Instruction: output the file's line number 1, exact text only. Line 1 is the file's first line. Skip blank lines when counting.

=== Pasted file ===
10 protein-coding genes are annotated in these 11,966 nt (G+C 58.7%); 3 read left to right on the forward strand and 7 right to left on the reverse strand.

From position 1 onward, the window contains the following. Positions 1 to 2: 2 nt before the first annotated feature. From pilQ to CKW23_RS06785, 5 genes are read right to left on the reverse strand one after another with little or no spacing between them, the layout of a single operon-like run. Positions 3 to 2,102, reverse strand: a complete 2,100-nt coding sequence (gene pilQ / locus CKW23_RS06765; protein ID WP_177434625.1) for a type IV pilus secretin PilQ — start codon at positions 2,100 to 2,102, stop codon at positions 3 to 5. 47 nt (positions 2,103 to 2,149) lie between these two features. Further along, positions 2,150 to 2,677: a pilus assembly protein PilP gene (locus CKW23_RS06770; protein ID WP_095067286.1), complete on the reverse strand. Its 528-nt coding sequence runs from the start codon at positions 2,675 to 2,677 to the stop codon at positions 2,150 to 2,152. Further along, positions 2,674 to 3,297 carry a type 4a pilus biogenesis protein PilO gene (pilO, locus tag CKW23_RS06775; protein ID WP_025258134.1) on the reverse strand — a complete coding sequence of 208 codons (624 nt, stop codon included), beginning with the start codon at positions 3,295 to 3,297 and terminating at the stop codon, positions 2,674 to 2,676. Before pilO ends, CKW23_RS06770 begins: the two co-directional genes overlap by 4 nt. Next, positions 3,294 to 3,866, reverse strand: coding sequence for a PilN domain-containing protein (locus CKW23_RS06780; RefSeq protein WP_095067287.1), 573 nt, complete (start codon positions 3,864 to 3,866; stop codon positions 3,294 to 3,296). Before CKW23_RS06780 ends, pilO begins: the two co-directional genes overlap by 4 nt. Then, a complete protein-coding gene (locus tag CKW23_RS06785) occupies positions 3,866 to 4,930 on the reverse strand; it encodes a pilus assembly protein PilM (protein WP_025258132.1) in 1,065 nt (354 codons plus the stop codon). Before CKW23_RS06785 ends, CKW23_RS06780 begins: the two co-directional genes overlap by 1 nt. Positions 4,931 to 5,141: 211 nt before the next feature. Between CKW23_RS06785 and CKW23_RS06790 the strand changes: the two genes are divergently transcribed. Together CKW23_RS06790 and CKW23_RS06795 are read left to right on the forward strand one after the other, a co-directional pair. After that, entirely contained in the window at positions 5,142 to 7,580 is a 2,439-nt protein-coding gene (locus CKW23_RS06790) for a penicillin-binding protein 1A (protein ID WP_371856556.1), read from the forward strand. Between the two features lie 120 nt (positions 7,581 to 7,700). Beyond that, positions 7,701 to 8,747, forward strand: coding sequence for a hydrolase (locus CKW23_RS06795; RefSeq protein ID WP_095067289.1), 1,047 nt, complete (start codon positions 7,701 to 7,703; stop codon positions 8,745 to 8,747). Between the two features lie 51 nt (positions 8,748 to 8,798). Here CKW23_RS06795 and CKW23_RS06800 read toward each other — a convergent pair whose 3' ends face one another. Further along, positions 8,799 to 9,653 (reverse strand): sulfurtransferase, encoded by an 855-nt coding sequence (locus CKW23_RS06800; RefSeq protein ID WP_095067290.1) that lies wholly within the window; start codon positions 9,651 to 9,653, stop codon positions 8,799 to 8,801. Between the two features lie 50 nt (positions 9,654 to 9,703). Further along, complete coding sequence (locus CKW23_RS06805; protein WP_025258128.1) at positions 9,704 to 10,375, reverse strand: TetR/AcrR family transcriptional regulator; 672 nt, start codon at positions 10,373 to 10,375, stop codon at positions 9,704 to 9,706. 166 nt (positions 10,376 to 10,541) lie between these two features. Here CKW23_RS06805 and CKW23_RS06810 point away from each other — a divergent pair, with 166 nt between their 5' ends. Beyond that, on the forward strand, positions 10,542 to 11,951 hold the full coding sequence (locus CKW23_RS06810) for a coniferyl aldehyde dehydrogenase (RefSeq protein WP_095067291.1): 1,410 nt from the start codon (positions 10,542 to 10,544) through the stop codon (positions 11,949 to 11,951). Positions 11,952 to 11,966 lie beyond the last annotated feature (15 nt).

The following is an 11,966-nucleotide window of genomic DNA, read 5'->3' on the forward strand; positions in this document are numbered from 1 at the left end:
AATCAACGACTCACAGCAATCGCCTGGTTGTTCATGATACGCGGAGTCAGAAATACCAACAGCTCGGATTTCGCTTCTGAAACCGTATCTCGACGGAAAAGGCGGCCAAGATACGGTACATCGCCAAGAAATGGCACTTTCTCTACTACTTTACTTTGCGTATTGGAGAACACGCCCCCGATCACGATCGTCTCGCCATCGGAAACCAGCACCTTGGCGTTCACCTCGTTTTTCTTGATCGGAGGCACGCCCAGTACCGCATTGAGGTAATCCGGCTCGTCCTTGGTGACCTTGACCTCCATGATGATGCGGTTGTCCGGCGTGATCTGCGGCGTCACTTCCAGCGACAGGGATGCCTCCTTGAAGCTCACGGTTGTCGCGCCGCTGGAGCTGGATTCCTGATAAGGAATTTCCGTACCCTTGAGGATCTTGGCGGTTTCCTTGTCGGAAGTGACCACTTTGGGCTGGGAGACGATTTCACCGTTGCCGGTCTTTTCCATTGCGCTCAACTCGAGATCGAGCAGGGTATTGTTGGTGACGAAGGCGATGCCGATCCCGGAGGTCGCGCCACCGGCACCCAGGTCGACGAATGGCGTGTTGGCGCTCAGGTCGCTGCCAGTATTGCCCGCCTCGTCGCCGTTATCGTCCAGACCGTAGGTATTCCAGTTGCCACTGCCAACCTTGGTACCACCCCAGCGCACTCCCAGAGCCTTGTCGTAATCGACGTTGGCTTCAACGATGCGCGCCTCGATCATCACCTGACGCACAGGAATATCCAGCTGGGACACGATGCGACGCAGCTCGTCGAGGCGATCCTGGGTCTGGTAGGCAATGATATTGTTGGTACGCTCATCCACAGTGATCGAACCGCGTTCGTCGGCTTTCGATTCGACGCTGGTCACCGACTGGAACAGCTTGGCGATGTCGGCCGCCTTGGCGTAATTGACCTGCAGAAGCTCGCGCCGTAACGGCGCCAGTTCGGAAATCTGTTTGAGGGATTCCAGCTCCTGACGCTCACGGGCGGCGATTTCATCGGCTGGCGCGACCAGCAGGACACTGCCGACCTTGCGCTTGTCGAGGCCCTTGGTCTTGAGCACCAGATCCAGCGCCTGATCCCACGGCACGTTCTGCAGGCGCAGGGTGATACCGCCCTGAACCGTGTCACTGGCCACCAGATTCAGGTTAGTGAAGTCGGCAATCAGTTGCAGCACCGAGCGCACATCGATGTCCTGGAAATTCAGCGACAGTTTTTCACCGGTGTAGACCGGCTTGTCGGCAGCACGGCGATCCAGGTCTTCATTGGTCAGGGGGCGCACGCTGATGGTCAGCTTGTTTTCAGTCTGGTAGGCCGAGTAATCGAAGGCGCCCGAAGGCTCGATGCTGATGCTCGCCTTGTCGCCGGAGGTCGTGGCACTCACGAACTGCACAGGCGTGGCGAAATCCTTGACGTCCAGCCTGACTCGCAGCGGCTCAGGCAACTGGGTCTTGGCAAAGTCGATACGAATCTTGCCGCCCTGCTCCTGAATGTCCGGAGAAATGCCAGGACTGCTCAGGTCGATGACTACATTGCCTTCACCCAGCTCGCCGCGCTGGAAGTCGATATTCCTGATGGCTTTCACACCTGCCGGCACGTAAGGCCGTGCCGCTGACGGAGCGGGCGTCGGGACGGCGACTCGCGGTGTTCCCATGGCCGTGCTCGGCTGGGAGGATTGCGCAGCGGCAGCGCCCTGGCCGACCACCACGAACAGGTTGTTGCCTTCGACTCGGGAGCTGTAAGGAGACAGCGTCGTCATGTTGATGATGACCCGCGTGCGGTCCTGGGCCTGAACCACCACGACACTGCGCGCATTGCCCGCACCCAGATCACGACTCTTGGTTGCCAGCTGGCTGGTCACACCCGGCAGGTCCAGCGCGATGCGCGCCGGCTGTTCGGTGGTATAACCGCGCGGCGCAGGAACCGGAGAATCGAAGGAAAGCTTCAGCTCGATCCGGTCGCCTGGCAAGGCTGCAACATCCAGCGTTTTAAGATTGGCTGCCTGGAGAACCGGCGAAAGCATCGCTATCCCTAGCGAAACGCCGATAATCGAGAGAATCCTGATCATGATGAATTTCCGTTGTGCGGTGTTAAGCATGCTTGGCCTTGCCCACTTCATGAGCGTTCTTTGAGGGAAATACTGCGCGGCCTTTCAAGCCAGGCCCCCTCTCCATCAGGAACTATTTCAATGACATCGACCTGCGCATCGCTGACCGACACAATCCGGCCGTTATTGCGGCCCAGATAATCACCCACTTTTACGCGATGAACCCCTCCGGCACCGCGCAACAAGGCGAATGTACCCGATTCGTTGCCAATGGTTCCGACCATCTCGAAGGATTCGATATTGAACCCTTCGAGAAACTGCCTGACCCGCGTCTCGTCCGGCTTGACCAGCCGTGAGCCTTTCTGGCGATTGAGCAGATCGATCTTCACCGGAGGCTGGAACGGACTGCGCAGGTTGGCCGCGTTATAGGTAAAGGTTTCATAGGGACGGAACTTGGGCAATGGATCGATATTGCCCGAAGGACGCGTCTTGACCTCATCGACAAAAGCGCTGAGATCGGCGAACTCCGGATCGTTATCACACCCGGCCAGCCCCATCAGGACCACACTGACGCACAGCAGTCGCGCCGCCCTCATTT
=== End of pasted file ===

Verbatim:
10 protein-coding genes are annotated in these 11,966 nt (G+C 58.7%); 3 read left to right on the forward strand and 7 right to left on the reverse strand.